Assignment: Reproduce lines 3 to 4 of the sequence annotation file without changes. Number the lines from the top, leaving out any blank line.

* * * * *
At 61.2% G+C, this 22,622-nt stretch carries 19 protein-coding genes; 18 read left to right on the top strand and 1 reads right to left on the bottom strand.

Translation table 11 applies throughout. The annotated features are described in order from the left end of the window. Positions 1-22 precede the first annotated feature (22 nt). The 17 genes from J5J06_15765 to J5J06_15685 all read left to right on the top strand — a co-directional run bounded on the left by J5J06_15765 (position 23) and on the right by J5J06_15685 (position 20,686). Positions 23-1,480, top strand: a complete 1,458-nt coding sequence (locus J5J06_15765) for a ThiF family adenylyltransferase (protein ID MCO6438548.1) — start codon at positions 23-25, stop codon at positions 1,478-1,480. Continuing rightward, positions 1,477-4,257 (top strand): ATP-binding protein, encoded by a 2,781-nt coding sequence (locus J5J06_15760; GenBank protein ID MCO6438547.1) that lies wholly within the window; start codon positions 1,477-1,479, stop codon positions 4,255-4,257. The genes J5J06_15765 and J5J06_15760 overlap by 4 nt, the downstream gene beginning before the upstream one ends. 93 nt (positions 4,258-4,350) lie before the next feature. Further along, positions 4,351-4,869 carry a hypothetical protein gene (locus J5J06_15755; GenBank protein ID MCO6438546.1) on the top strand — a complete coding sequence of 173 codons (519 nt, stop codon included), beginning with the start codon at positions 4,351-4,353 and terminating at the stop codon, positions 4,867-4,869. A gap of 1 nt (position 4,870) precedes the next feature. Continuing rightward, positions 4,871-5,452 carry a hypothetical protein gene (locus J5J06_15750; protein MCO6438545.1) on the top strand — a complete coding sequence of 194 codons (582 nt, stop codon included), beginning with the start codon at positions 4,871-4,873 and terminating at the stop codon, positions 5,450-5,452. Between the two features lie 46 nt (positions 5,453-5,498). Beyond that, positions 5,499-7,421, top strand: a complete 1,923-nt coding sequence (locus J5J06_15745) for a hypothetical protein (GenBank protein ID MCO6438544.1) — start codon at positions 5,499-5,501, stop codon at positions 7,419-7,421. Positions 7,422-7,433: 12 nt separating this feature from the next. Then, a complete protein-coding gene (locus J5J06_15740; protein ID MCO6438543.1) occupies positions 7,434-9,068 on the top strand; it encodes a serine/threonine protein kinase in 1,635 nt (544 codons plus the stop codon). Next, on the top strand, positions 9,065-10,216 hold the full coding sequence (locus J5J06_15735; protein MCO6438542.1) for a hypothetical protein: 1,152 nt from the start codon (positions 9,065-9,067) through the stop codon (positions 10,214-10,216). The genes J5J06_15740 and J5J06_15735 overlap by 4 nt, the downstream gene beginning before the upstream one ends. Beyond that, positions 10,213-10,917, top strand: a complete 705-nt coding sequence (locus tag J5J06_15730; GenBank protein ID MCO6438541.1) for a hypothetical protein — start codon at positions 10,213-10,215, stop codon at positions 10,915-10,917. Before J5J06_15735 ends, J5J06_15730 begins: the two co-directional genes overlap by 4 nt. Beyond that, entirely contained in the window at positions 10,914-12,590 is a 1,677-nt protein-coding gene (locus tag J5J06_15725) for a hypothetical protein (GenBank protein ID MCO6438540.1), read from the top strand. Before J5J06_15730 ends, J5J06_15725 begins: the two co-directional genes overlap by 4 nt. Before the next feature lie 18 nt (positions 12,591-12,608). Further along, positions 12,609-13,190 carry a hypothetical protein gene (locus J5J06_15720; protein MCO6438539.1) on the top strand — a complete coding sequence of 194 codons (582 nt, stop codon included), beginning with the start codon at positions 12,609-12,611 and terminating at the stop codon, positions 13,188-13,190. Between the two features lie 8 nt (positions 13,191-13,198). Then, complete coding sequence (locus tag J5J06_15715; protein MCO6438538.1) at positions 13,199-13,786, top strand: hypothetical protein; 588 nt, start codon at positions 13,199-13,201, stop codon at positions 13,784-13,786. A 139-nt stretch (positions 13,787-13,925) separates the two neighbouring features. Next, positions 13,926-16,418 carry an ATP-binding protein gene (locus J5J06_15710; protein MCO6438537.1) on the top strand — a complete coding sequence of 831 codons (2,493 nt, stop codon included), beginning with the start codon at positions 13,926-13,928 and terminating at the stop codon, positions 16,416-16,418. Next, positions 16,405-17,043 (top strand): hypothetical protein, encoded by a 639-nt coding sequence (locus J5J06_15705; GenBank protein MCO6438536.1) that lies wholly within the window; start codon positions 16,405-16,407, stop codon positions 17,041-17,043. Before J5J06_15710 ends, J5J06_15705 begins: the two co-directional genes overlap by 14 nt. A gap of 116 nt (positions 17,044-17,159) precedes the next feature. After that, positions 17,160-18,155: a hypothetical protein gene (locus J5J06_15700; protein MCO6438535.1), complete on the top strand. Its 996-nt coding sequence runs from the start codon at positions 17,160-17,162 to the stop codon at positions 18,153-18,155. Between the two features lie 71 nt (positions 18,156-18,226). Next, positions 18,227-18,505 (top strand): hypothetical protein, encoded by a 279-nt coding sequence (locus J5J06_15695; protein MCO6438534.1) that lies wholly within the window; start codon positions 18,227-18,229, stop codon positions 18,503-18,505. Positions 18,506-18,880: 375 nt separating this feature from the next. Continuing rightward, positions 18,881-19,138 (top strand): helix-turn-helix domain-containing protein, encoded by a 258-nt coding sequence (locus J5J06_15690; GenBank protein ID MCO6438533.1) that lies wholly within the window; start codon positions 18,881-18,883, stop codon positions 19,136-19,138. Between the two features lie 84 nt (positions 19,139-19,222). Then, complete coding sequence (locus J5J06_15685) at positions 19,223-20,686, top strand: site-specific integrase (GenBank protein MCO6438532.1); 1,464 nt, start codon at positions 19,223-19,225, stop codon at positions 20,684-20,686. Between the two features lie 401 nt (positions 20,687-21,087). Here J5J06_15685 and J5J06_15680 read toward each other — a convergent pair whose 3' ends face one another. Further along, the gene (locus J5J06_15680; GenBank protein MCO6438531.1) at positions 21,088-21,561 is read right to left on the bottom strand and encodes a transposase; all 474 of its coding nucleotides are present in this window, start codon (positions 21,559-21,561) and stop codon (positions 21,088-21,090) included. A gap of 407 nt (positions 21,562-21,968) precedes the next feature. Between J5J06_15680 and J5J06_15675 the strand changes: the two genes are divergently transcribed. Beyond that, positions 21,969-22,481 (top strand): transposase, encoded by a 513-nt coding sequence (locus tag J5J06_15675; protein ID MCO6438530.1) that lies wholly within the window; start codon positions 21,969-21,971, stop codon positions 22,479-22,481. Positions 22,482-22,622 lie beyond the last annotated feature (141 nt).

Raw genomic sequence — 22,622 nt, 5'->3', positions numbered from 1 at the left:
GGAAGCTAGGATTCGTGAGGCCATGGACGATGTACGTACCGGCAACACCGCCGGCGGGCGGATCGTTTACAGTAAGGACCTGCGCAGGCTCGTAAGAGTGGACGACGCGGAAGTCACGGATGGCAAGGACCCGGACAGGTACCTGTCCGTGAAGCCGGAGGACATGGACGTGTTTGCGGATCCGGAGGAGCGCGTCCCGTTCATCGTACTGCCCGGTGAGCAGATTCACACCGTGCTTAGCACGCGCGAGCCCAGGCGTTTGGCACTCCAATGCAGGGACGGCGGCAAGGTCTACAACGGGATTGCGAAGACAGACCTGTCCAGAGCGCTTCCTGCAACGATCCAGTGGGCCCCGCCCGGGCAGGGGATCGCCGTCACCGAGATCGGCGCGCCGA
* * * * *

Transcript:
Raw genomic sequence — 22,622 nt, 5'->3', positions numbered from 1 at the left:
GGAAGCTAGGATTCGTGAGGCCATGGACGATGTACGTACCGGCAACACCGCCGGCGGGCGGATCGTTTACAGTAAGGACCTGCGCAGGCTCGTAAGAGTGGACGACGCGGAAGTCACGGATGGCAAGGACCCGGACAGGTACCTGTCCGTGAAGCCGGAGGACATGGACGTGTTTGCGGATCCGGAGGAGCGCGTCCCGTTCATCGTACTGCCCGGTGAGCAGATTCACACCGTGCTTAGCACGCGCGAGCCCAGGCGTTTGGCACTCCAATGCAGGGACGGCGGCAAGGTCTACAACGGGATTGCGAAGACAGACCTGTCCAGAGCGCTTCCTGCAACGATCCAGTGGGCCCCGCCCGGGCAGGGGATCGCCGTCACCGAGATCGGCGCGCCGA